“I don’t think the players and the staff were focused on the task at hand right from the get-go. I think it took us too long to get focused,” he told U.S. Soccer last month.
There was talk of a nine-point week, which necessarily would’ve included two road wins. Since Concacaf launched the Hexagonal (now the Octagonal) during the 1998 cycle, the U.S. team of 2001-02 is the only one in the region to kick off that final round with three straight victories (and those games were played across two months, not a week). A squad of 16 debutantes pulling that off would’ve been a small miracle.
And there were hints about cementing the U.S.’s new-found status as kings of Concacaf and repositioning American soccer on the world stage. The brazen confidence of youth, combined with the Gold Cup and Nations League titles won over the summer, left this young group feeling invincible, or at least empowered. So why shy away? You play to win the game, after all. And all those games were winnable.
But implied and inherent in the nine-point, new-era talk was a lack of exacting, specific dedication to the next game and the next play. That outlook also failed to truly account for how many things can shape a single qualifying result or window, from positive COVID-19 tests and injuries to travel and disciplinary issues. Berhalter felt it dulled the U.S. just enough. And it essentially took the Americans five halves of soccer to get going last month.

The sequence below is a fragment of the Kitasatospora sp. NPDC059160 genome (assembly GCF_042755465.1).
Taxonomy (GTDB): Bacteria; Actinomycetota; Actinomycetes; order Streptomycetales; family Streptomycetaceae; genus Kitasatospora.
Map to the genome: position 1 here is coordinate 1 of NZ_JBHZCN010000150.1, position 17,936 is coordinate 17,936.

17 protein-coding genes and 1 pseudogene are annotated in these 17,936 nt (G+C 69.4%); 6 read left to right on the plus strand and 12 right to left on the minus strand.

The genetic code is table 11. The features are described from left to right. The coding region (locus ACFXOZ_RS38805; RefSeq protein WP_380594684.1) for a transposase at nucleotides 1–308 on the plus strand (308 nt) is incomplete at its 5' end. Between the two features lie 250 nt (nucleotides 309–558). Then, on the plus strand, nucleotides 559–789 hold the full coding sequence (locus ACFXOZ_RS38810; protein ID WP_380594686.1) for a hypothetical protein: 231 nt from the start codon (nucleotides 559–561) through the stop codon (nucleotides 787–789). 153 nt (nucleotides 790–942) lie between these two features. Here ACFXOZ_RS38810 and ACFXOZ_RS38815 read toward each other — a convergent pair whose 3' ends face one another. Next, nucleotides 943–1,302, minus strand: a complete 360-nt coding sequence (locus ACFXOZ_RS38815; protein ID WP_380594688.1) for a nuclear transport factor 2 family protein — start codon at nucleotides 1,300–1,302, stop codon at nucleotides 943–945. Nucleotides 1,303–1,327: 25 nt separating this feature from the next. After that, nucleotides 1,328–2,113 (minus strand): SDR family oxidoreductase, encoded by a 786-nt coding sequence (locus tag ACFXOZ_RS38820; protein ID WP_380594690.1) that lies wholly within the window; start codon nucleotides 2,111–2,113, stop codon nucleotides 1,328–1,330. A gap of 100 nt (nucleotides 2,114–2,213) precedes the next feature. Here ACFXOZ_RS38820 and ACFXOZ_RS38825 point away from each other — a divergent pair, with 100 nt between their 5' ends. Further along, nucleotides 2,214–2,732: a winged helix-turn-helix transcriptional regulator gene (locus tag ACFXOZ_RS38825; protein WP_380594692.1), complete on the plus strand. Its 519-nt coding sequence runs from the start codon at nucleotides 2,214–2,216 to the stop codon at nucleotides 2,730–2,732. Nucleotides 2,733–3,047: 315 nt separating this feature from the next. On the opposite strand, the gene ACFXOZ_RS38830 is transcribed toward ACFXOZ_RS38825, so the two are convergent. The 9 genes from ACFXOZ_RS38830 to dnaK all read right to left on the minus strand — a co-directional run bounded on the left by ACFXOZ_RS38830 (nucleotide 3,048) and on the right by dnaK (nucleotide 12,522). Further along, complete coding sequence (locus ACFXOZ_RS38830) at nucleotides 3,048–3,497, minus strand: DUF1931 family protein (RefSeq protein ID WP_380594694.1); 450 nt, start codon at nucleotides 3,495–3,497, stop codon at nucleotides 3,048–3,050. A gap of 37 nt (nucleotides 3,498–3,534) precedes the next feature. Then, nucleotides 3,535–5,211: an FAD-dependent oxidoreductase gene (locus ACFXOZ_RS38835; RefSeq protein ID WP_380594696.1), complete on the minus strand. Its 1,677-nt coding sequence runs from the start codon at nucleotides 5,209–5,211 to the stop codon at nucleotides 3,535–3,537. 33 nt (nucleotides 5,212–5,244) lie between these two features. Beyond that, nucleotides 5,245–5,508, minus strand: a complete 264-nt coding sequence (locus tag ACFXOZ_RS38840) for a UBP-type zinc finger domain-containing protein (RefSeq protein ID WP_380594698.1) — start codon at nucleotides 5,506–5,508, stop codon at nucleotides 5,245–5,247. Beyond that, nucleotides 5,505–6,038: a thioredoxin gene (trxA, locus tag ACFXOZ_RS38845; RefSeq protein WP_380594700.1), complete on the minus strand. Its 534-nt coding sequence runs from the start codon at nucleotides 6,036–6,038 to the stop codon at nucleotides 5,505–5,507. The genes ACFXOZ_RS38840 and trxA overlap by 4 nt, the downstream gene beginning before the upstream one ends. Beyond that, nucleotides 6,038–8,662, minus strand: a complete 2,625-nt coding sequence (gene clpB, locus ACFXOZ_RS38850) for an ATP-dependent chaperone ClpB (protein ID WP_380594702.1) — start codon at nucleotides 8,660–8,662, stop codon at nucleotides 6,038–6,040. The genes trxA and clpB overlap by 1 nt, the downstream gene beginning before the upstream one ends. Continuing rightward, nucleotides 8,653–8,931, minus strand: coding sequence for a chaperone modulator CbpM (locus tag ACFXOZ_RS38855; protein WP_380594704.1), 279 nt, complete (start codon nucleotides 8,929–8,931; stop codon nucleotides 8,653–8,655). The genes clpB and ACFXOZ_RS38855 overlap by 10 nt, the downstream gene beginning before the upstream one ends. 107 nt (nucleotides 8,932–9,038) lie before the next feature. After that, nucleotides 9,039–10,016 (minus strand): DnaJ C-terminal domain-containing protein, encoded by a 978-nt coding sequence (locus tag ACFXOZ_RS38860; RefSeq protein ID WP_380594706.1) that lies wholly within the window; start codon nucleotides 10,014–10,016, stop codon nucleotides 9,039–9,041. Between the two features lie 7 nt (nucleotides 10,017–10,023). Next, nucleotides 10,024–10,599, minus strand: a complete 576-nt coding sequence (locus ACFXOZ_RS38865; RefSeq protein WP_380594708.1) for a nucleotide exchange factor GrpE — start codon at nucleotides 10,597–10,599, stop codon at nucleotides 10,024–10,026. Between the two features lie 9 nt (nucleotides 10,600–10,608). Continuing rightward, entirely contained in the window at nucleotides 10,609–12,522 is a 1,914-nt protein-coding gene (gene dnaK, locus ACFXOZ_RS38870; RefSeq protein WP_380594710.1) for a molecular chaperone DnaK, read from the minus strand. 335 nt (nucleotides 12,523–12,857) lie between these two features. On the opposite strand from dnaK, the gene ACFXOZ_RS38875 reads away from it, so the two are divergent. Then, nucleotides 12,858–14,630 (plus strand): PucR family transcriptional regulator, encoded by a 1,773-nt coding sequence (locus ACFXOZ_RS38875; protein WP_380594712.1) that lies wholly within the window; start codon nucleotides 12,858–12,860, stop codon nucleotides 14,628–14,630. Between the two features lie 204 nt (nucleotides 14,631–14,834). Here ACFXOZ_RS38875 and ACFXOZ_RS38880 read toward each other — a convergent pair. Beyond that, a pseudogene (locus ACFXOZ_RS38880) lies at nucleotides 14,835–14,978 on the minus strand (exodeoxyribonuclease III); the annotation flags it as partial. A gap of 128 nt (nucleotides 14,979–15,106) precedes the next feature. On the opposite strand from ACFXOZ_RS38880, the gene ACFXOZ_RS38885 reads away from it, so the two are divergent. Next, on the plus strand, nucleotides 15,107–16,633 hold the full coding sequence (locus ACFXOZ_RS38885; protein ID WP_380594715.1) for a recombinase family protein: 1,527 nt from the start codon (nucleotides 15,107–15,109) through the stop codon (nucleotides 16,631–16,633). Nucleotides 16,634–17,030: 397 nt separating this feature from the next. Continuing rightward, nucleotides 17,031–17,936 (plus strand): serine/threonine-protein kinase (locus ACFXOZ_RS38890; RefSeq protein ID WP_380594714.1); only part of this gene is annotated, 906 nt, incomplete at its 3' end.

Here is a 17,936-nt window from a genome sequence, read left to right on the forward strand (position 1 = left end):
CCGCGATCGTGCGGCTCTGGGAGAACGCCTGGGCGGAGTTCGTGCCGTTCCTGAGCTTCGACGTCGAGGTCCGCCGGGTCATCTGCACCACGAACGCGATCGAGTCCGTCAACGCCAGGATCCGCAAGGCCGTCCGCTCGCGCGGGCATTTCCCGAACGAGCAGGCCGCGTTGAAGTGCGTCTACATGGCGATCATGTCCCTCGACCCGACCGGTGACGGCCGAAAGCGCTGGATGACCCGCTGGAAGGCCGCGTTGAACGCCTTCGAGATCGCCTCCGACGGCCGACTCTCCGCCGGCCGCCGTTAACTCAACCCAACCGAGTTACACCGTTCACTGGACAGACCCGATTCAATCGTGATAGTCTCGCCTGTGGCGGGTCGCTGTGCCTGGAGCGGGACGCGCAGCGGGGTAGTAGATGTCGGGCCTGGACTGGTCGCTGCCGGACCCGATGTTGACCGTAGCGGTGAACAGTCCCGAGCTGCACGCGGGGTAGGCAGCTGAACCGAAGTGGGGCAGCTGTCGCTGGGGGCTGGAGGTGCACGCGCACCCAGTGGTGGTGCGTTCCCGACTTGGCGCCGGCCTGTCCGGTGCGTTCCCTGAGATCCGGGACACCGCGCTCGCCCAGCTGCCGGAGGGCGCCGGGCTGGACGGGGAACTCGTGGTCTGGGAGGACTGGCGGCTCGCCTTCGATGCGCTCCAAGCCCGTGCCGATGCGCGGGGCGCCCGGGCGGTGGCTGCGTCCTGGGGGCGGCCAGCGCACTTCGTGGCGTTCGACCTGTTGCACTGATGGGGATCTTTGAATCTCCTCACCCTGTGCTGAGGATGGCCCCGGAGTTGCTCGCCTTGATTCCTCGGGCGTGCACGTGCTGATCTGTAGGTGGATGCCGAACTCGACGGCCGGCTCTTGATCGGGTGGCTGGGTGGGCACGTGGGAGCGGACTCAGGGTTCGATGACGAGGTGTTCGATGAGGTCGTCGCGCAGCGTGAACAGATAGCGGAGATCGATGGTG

“We did a lot of talking before the first game about it being a nine-point week and it was really important, and I think that’s great to have high expectation,” the manager said following the 4-1 sigh of relief in Honduras. “Everyone wants to win games, right? But the other side of it is, it’s just talk. And then you have to go out and do it, and it’s very difficult to do. And I think we needed to give these guys that experience. They needed to see what these games are like, because they’re completely different games … they’re wars.”